The United States is prepared to turn down the idea of deploying missile defense system elements in the Czech Republic. It is not ruled out that the decision appears to be a consequence of the slow development of Iran’s missile program.
US President Barack Obama said during a phone conversation with Czech Prime Minister Jan Fischer that the United States was going to abandon the plans to deploy a radar station of the US missile defense system in the republic.
An official of the Czech government said in an interview the local Mlada Fronta DNES newspaper that Prague was expecting official documents from Washington in the next few hours. In addition, a delegation of the US State Department with Undersecretary of State for Arms Control Ellen Tauscher at that head, was to arrive in the Czech Republic to discuss the issue.
NATO Secretary General Anders Fogh Rasmussen stated that a U.S. decision to shelve plans for a missile shield in the Czech Republic and Poland "is a positive step."
Rasmussen said he had talks with the U.S. top envoy to the alliance on Thursday morning about the changes in the plans, adding the full alliance would be debriefed later in the day, The Associated Press reports.
Czech Premier Jan Fischer said Thursday that President Barack Obama told him Washington has decided to scrap the plan that had deeply angered Russia, The AP said.
The news on the subject of the US missile defense system is plentiful today (September 17). The Associated Press, for instance, said that the US administration was about to complete the analysis of plans connected with the deployment of the missile defense system elements in Central Europe. The agency made a reference to Admiral Michael Mullen, chairman of the Joint Chiefs of Staff. The governments of Poland and the Czech Republic will be informed about the results of the analysis, the AP said.
An anonymous source at the Obama administration told The AP that the United States was going to approve an alternative missile defense plan in Europe. The source disclosed no details of the intention, but said that it would not contain anything that could raise Russia’s concerns.
The WSJ wrote that the renunciation of missile defense plans in the Czech Republic was based on the slow development of the Iranian nuclear program.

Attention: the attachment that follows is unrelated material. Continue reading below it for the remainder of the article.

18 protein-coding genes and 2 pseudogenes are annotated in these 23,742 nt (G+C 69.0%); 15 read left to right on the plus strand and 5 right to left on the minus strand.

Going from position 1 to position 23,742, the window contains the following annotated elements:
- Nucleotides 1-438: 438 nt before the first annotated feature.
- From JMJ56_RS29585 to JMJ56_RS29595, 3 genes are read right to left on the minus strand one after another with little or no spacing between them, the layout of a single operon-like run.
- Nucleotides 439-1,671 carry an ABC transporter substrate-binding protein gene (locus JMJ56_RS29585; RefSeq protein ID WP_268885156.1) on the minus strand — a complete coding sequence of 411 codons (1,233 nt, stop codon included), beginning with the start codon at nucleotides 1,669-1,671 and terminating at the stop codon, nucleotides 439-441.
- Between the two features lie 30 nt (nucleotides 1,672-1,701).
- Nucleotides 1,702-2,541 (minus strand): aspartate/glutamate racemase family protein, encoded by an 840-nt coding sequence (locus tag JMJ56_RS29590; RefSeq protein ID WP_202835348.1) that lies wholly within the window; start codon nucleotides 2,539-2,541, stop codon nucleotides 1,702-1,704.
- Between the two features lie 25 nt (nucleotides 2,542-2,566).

“The U.S. will base its decision on a determination that Iran's long-range missile program hasn't progressed as rapidly as previously estimated, reducing the threat to the continental U.S. and major European capitals,” the newspaper wrote with reference to current and former US officials, who whished to remain anonymous.
It is an open secret that the USA was intended to deploy ten interceptor missiles in Poland. These plans are to be shelved too since the missile system in Poland can not exist without the radar system in the Czech Republic.
The issue of missile defense system in Eastern Europe appeared in 2006. Russia immediately expressed its serious concerns about the intention of the US administration. Russian officials stated that the two European nations were too far from Iran and North Korea – the countries, which the US saw as a threat. The radar system, once installed in the Czech Republic, would be able to scan Russia’s entire European territory.
The Polish administration unanimously supported the USA’s missile defense plans. In the Czech Republic, the state of affairs is different. The leftist opposition of the nation, as well as two-thirds of the population, protest against the missile defense plans.
Viktor Kremenyuk, an expert with the Institute for the USA and Canada, told Pravda.Ru that Barack Obama was indeed determined to reset the relations with Russia.
“The decision of the US administration to shelve the missile plans involves several landmark aspects. Of course, it could be based on the USA’s intention not to worsen its relations with Russia. Obama probably wants to show that he is ready to work on the issues of the anti-terrorist struggle in cooperation with Russia. As for the political aspect inside the United States, the missile shield idea has its roots in the Republican Party. Therefore, Obama may want to prove that he is not going to continue George W. Bush’s policies.
“It is the crisis time, and Obama needs to focus on first priority issues. One should not spend tax-payers’ money on everything. The missile shield in Poland and the Czech Republic is not a vital issue. Bush would take up everything – Afghanistan, Iraq, Georgia, missile defense, and he was not successful in all of those areas,” the expert said.
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